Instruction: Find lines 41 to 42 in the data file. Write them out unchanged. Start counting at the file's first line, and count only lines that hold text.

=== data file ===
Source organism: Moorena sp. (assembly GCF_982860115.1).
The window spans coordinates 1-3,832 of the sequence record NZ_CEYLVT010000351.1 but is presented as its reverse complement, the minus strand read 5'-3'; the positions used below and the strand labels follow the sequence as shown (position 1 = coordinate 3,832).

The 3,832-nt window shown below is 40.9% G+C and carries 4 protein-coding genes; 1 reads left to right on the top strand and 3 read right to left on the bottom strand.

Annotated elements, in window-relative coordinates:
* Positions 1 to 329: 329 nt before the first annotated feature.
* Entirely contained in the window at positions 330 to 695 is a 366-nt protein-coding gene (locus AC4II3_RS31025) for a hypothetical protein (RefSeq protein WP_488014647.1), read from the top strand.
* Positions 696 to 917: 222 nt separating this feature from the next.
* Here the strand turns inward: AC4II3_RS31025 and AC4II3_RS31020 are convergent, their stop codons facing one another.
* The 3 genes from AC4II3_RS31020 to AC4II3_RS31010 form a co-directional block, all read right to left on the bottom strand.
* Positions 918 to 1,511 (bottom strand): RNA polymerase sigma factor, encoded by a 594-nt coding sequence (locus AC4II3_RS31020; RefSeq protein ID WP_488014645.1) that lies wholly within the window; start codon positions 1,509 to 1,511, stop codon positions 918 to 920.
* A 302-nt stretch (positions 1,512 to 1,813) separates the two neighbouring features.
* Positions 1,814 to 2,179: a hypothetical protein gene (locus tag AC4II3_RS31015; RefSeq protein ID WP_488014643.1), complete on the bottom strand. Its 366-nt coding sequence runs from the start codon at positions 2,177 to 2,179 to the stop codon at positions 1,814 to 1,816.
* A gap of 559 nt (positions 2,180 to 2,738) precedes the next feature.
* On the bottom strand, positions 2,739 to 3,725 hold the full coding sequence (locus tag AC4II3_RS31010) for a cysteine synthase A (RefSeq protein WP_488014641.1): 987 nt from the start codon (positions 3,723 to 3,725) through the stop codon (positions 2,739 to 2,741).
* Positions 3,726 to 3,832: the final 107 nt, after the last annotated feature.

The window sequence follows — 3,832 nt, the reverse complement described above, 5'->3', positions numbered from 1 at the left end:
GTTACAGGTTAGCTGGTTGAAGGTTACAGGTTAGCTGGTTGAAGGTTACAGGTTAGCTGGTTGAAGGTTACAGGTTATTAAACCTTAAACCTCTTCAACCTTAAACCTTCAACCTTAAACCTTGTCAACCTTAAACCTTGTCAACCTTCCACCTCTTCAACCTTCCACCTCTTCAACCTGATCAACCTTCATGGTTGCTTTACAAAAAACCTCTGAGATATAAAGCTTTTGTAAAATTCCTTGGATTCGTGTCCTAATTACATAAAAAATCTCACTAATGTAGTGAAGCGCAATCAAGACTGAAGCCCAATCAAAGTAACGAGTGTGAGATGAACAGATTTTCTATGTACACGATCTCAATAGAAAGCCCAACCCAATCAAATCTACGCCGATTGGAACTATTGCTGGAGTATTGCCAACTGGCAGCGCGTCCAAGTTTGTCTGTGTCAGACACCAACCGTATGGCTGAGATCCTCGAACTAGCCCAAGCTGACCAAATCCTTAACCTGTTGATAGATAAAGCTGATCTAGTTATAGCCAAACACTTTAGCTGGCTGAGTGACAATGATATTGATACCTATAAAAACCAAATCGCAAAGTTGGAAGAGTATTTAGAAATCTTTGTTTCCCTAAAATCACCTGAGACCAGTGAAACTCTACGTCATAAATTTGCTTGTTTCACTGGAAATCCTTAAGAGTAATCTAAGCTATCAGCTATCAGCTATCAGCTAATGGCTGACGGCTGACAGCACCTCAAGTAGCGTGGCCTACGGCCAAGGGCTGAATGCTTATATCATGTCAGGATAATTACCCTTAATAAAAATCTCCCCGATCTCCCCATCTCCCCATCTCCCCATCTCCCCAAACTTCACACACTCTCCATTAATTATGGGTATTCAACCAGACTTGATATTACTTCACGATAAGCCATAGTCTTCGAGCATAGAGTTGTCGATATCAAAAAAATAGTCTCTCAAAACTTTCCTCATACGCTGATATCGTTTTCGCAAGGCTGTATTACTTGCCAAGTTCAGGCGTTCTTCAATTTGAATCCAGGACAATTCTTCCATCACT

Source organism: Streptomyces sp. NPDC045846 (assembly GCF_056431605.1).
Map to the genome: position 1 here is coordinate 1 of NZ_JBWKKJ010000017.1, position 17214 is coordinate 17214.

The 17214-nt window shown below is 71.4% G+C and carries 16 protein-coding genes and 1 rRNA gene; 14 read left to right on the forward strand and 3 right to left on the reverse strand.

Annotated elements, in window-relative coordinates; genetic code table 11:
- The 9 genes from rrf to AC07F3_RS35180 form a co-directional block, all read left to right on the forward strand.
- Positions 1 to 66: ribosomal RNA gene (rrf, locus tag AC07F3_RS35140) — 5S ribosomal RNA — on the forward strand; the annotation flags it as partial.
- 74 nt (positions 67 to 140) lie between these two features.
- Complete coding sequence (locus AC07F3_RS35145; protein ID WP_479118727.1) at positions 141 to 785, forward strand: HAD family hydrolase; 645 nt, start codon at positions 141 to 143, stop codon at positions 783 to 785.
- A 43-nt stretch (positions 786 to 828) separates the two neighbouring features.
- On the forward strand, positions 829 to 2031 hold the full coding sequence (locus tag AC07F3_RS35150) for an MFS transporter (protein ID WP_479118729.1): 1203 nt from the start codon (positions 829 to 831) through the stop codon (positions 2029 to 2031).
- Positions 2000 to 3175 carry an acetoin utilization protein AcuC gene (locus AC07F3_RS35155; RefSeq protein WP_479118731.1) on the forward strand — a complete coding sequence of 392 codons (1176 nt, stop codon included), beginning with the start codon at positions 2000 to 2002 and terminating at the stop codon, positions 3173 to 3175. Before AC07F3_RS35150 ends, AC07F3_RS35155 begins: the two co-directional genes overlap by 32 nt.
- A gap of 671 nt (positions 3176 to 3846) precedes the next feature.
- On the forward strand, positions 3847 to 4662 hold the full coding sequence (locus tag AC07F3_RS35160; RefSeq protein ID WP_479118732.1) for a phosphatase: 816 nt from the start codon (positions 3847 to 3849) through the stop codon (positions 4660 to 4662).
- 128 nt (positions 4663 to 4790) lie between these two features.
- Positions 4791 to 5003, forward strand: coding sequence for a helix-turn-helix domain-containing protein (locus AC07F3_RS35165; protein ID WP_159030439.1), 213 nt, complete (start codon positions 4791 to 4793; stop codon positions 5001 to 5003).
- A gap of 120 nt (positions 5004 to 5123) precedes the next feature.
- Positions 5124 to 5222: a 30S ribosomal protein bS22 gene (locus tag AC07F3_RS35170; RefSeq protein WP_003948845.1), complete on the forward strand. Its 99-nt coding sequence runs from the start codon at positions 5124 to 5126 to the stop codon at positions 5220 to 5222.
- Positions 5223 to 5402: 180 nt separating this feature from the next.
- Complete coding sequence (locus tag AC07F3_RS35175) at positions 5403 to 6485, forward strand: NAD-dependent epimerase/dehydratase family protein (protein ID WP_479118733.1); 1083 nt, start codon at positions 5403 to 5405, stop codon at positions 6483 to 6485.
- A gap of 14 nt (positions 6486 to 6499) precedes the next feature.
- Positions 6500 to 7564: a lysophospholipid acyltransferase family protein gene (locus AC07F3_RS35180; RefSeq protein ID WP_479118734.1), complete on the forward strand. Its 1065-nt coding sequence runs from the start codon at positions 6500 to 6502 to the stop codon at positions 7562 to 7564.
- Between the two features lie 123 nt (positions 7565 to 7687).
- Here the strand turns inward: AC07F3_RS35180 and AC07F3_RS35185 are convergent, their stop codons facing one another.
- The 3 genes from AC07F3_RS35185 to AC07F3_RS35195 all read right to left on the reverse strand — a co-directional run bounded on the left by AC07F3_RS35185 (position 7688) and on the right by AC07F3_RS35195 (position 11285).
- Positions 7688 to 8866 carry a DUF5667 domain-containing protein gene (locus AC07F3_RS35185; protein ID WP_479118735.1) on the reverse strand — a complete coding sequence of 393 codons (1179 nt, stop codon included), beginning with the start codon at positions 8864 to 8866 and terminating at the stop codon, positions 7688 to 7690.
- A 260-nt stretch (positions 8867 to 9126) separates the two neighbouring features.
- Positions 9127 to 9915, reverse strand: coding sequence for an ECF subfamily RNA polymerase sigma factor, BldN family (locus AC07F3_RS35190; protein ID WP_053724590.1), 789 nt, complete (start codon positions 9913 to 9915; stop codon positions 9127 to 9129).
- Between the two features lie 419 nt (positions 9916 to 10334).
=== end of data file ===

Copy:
- The 3 genes from AC07F3_RS35185 to AC07F3_RS35195 all read right to left on the reverse strand — a co-directional run bounded on the left by AC07F3_RS35185 (position 7688) and on the right by AC07F3_RS35195 (position 11285).
- Positions 7688 to 8866 carry a DUF5667 domain-containing protein gene (locus AC07F3_RS35185; protein ID WP_479118735.1) on the reverse strand — a complete coding sequence of 393 codons (1179 nt, stop codon included), beginning with the start codon at positions 8864 to 8866 and terminating at the stop codon, positions 7688 to 7690.